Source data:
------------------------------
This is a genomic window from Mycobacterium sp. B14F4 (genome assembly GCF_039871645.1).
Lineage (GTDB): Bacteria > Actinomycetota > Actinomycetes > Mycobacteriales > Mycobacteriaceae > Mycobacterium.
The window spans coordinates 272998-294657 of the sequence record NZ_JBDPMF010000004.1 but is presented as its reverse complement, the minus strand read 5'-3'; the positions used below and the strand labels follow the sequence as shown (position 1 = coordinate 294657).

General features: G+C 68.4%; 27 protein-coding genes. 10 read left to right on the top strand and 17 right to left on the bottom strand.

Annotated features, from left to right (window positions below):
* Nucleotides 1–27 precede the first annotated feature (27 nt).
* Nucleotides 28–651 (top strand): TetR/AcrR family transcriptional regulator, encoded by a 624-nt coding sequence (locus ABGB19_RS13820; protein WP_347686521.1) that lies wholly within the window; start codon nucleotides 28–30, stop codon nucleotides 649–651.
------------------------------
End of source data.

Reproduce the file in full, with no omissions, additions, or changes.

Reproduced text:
This is a genomic window from Mycobacterium sp. B14F4 (genome assembly GCF_039871645.1).
Lineage (GTDB): Bacteria > Actinomycetota > Actinomycetes > Mycobacteriales > Mycobacteriaceae > Mycobacterium.
The window spans coordinates 272998-294657 of the sequence record NZ_JBDPMF010000004.1 but is presented as its reverse complement, the minus strand read 5'-3'; the positions used below and the strand labels follow the sequence as shown (position 1 = coordinate 294657).

General features: G+C 68.4%; 27 protein-coding genes. 10 read left to right on the top strand and 17 right to left on the bottom strand.

Annotated features, from left to right (window positions below):
* Nucleotides 1–27 precede the first annotated feature (27 nt).
* Nucleotides 28–651 (top strand): TetR/AcrR family transcriptional regulator, encoded by a 624-nt coding sequence (locus ABGB19_RS13820; protein WP_347686521.1) that lies wholly within the window; start codon nucleotides 28–30, stop codon nucleotides 649–651.